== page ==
and deepspeech will be automatically installed as a dependency.
The node uses deepspeech 0.9.3 or later. To do speech to text inference you need to download a model (tflite) and a scorer file. For example the official english or chinese model can be found on the release page.
You need to enter the path to both the model and the scorer in the nodes config.
To do inference then send a wav buffer (16000Hz, 16bit, mono) to the nodes input in the configured msg input property.
You will receive the transcription, input length and inference time as an object in the msg.payload or in your configured output property.
If you want to do more accurate and quicker transcriptions of a limited vocabulary and sentences set you will need to train your own scorer file. Documentation on how to do this can be found in the deepspeech readme.
There is a good model for deepspeech in german available here:
Well the sky is the limit really
This is just one component you would need in a nodered voice assistant compared to voice2json which offers everything in one package.
The thing is I wanted more flexibility and wanted everything to be more native and nodered integrated than voice2json could ever be in the end. (Not to say that voice2json is not a great piece of software as its totally awesome but i just like it the hard way)
So I looked at my awesome voice assistant pipeline flow chart that I made for voice2json
and decided to develop the individual components needed as nodered nodes and or subflows or to contribute to existing nodes like for example node-red-contrib-fuzzywuzzy to make them fit into my grand scheme of building a nearly native voice assistant with node-red / node.js.
You can see All I have done in that direction here:
So now I have completely node-red based voice assistant toolkit.
If I find the time I will actually write up a tutorial based on a simple example how to use all those tools to build one
Deepspeech fills the stt/asr part in that toolkit. I like deepspeech because its much simpler to train a domain specific language model and add new vocabulary to it than it is to do the same for kaldi/vosk. (External scorer scripts — DeepSpeech 0.9.3 documentation)
It also offers a native node.js api that offers streaming support. So no more python hacks as I really dont like python.
But keeping all this in mind I will actually cease development on the deepspeech node in the future as mozilla pretty much shelved the program and the outlook for future development is bleak.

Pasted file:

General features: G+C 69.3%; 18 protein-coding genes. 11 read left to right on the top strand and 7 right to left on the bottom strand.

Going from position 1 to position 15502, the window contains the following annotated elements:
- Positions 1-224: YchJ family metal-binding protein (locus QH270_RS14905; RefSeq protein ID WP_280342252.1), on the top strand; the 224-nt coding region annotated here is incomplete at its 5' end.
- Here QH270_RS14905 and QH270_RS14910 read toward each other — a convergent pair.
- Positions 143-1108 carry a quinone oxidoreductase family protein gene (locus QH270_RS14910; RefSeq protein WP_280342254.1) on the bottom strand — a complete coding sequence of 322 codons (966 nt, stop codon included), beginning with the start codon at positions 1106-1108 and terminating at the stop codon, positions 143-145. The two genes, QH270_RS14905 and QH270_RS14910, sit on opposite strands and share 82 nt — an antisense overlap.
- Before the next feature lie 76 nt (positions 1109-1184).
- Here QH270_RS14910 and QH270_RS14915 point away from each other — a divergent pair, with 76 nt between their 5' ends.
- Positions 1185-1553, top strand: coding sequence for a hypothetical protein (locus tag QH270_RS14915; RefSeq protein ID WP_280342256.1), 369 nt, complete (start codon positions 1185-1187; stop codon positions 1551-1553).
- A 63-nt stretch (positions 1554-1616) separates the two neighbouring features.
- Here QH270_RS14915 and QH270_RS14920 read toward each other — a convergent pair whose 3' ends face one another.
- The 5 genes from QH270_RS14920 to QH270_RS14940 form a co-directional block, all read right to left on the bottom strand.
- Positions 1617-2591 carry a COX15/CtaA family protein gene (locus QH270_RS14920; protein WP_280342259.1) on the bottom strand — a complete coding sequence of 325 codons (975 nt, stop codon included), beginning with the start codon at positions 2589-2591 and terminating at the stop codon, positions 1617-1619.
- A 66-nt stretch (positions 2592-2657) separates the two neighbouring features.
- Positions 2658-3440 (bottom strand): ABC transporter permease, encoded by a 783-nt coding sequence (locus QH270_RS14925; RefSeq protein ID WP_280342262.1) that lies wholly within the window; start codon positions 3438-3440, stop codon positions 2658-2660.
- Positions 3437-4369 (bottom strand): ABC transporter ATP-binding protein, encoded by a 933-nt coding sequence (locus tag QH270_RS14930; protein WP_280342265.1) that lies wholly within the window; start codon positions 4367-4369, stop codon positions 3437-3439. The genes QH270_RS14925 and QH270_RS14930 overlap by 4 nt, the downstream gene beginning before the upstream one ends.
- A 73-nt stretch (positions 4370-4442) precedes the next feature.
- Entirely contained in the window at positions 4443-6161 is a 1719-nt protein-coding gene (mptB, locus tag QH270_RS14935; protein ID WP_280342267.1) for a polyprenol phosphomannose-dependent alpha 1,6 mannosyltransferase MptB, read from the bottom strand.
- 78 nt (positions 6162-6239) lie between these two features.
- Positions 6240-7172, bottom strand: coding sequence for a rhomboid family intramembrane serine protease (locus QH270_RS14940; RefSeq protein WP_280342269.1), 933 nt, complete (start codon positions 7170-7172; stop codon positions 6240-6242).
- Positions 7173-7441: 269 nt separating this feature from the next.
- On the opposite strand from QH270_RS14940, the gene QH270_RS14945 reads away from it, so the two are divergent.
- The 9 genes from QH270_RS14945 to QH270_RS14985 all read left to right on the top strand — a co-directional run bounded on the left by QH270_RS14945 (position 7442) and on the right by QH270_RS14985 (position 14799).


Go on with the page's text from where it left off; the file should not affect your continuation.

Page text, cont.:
But fortunately that is not the end of the story as most of the original developers forked deepspeech and are continuing development on the fork
This fork is called coqui and can be found here:
and I already have the node which will work as a drop in replacement for the deepspeech node ready:
Its not published yet as the npm support for arm64 and armhf (so raspberry pis) is missing right now but as soon as that arrives which should be soon I will publish the coqui nodes and they will take the place of deepspeech.
The models used for deepspeech and any scorers you train are compatible between the two.
I hope this sheds some light on my motivations, Johannes
Very much thanks for your detailed report. - And glad to see someone who dislikes python like me
If all things with coqui and your great work come together as planed I am getting really exited with that new upcoming possibilities, Jens.
You should experiment to use Dutch in your own home automation. I'm pretty sure your wife and children would ask you very friendly to activate German again as soon as possible
But now we are too much off-topic ..
Deepspeech already has Pi support its only coqui that’s missing it and as the deepspeech and coqui nodes and models are at this point in development interchangeable.
So if you want to play go ahead and install the deepspeech nodes and play with them on a pi because as soon as I will release the coqui nodes they will work as a nearly identical drop in replacement.